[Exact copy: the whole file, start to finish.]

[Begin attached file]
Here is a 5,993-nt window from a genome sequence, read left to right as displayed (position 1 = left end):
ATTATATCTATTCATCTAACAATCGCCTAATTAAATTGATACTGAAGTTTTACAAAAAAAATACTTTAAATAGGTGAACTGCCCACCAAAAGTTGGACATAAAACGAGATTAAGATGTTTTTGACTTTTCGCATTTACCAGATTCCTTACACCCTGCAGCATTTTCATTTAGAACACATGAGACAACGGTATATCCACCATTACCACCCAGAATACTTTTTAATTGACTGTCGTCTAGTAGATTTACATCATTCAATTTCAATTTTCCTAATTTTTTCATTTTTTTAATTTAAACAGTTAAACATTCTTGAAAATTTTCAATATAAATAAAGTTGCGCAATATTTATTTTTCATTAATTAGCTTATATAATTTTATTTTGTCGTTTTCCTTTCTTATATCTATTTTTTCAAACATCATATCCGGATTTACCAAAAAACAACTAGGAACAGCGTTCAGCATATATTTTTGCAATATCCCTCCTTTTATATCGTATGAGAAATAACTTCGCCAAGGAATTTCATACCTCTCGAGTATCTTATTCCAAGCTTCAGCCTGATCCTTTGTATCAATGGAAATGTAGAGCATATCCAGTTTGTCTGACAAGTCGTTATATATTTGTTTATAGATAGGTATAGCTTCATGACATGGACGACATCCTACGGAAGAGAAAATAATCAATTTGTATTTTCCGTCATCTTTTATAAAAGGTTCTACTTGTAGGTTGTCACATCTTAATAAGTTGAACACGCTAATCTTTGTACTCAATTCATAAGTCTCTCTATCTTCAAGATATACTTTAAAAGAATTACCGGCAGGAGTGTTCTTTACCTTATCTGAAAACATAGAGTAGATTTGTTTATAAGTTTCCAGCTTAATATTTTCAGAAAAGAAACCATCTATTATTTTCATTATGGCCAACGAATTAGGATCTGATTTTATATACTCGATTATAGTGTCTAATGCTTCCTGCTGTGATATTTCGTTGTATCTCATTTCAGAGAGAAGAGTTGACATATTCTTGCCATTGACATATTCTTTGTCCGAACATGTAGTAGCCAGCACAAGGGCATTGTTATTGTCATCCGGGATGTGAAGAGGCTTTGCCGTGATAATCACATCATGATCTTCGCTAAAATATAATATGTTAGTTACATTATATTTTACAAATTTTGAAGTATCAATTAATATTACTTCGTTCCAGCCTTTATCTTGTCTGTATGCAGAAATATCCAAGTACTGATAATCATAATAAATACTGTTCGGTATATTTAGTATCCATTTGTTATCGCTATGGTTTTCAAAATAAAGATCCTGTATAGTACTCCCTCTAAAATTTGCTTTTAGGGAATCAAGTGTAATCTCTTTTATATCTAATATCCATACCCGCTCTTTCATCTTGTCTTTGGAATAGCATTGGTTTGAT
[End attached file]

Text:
Here is a 5,993-nt window from a genome sequence, read left to right as displayed (position 1 = left end):
ATTATATCTATTCATCTAACAATCGCCTAATTAAATTGATACTGAAGTTTTACAAAAAAAATACTTTAAATAGGTGAACTGCCCACCAAAAGTTGGACATAAAACGAGATTAAGATGTTTTTGACTTTTCGCATTTACCAGATTCCTTACACCCTGCAGCATTTTCATTTAGAACACATGAGACAACGGTATATCCACCATTACCACCCAGAATACTTTTTAATTGACTGTCGTCTAGTAGATTTACATCATTCAATTTCAATTTTCCTAATTTTTTCATTTTTTTAATTTAAACAGTTAAACATTCTTGAAAATTTTCAATATAAATAAAGTTGCGCAATATTTATTTTTCATTAATTAGCTTATATAATTTTATTTTGTCGTTTTCCTTTCTTATATCTATTTTTTCAAACATCATATCCGGATTTACCAAAAAACAACTAGGAACAGCGTTCAGCATATATTTTTGCAATATCCCTCCTTTTATATCGTATGAGAAATAACTTCGCCAAGGAATTTCATACCTCTCGAGTATCTTATTCCAAGCTTCAGCCTGATCCTTTGTATCAATGGAAATGTAGAGCATATCCAGTTTGTCTGACAAGTCGTTATATATTTGTTTATAGATAGGTATAGCTTCATGACATGGACGACATCCTACGGAAGAGAAAATAATCAATTTGTATTTTCCGTCATCTTTTATAAAAGGTTCTACTTGTAGGTTGTCACATCTTAATAAGTTGAACACGCTAATCTTTGTACTCAATTCATAAGTCTCTCTATCTTCAAGATATACTTTAAAAGAATTACCGGCAGGAGTGTTCTTTACCTTATCTGAAAACATAGAGTAGATTTGTTTATAAGTTTCCAGCTTAATATTTTCAGAAAAGAAACCATCTATTATTTTCATTATGGCCAACGAATTAGGATCTGATTTTATATACTCGATTATAGTGTCTAATGCTTCCTGCTGTGATATTTCGTTGTATCTCATTTCAGAGAGAAGAGTTGACATATTCTTGCCATTGACATATTCTTTGTCCGAACATGTAGTAGCCAGCACAAGGGCATTGTTATTGTCATCCGGGATGTGAAGAGGCTTTGCCGTGATAATCACATCATGATCTTCGCTAAAATATAATATGTTAGTTACATTATATTTTACAAATTTTGAAGTATCAATTAATATTACTTCGTTCCAGCCTTTATCTTGTCTGTATGCAGAAATATCCAAGTACTGATAATCATAATAAATACTGTTCGGTATATTTAGTATCCATTTGTTATCGCTATGGTTTTCAAAATAAAGATCCTGTATAGTACTCCCTCTAAAATTTGCTTTTAGGGAATCAAGTGTAATCTCTTTTATATCTAATATCCATACCCGCTCTTTCATCTTGTCTTTGGAATAGCATTGGTTTGAT